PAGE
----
Egyptians living 3,500 years ago had signs of heart disease proving that the condition is not a phenomenon on the modern age, a conference has been told.
Scans taken of Egyptian mummies shows they had furring of the arteries when they died, experts said.
A build-up of fat and calcium in the blood vessels causes heart attacks and strokes and has been associated with the modern high fat diet and lack of exercise.
Experts scanned 20 mummies at the Museum of Antiquities in Cairo, Egypt and found blood vessels and heart tissue in 13 of them.
A build-up of fatty plaque was definitely present in three and a further three had probable signs of the condition, the team from the Mid America Heart Institute in Kansas City said, accroding to Telegraph.co.uk.
"Perhaps atherosclerosis has been around a lot longer than we think. It might have been a malady affecting man long-term," said Dr. Clyde Yancy, president of the American Heart Association.
"It doesn't necessarily change anything we know or do now, but perhaps some of the accoutrements of civilization are not only unhealthy now, they were also unhealthy then,"HealthDay News reports.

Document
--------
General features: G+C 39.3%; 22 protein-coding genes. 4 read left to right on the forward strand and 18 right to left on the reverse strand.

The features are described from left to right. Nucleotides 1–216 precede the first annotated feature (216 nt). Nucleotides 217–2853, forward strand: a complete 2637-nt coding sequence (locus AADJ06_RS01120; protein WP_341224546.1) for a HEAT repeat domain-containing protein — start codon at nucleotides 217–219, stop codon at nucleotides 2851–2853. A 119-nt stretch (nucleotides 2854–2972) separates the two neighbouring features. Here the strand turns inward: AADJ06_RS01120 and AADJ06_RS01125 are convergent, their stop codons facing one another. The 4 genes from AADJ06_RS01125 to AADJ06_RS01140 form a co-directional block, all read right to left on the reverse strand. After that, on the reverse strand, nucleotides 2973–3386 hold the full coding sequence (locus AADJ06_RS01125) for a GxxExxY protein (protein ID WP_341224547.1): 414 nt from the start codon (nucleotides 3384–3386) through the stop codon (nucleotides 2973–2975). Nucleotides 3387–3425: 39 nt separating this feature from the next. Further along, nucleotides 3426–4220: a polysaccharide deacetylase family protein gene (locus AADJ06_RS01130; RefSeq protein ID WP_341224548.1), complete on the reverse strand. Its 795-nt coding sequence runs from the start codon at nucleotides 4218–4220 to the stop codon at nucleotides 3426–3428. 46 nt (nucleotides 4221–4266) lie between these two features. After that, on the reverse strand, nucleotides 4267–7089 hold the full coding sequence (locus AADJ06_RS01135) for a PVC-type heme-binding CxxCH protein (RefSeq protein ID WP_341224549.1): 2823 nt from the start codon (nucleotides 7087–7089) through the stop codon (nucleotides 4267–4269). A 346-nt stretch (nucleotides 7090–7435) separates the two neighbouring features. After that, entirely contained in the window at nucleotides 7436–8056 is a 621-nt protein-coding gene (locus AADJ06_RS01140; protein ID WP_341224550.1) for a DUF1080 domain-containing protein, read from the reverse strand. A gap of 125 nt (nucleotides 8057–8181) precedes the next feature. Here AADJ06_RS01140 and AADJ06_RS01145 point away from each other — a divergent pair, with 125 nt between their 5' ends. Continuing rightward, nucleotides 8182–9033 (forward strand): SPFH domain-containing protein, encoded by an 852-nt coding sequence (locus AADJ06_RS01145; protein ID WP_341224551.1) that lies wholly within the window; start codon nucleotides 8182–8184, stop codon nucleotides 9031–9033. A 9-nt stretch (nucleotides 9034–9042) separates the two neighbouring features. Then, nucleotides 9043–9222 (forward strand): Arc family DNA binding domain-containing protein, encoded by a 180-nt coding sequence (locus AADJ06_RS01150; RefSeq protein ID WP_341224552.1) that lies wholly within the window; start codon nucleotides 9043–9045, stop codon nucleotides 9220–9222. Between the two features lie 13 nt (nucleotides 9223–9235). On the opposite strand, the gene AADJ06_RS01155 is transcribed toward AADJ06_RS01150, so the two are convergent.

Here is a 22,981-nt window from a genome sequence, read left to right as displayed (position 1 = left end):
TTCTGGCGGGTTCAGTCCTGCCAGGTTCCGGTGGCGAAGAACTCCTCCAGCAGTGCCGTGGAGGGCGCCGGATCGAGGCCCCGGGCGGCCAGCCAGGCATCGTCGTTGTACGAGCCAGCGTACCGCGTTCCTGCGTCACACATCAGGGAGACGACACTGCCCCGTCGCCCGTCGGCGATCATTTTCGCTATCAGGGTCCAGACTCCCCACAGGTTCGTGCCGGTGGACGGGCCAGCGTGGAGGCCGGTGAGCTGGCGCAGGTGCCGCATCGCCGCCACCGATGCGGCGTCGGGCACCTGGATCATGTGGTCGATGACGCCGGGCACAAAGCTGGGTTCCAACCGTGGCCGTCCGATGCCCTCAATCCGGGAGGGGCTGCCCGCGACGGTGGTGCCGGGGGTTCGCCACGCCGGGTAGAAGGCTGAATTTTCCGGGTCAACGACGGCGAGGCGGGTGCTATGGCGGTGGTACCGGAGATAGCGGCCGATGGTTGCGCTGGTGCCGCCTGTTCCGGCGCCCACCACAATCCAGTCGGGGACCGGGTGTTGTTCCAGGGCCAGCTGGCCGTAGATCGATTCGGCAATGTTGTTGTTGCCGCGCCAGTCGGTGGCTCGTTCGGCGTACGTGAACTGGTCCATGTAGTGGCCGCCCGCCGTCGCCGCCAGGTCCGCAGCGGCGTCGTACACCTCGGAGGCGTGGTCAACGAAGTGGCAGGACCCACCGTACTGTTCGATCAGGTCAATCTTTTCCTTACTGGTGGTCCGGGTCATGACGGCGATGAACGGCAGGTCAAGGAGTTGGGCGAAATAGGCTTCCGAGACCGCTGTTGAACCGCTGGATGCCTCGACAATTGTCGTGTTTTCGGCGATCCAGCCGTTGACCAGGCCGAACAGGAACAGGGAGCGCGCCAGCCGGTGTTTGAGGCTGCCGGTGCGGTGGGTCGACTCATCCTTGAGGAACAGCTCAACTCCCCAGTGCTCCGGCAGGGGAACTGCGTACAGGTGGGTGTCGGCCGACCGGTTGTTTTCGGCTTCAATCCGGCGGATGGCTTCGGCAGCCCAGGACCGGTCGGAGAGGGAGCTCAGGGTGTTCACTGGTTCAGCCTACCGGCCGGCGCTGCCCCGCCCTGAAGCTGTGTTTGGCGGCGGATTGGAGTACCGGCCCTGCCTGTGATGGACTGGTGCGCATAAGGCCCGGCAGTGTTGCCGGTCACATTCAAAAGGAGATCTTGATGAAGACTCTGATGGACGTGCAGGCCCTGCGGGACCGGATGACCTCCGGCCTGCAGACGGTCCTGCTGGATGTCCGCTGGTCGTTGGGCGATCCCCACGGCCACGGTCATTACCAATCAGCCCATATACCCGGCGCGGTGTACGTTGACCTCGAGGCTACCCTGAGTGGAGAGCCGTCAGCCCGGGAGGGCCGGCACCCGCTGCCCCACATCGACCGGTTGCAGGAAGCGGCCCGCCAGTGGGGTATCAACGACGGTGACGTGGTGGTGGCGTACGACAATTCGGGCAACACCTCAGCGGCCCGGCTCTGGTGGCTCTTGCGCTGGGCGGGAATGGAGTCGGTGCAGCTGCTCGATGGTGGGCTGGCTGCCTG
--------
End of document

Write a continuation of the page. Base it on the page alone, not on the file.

"Rich people ate meat, and they did salt meat, so maybe they had hypertension (high blood pressure), but that's speculation," said Dr. Randall Thompson, a cardiologist at the Mid America Heart Institute in Kansas City..
With modern diets, "we all sort of live in the Pharaoh's court," said another of the researchers, Dr. Samuel Wann of the Wisconsin Heart Hospital in Milwaukee.
The oldest mummy with heart disease signs was Lady Rai, a nursemaid to Queen Ahmose Nefertari who died around 1530 B.C. — 200 years before King Tutankhamun, The Associated Press reports.
When General Wesley Clark spoke about the famous list of seven Middle Eastern countries to be demolished in five consecutive years, he has done nothing but remark, for the last time, if there was any need, Washington's willingness to redesign the Middle East within a more general framework of global domination.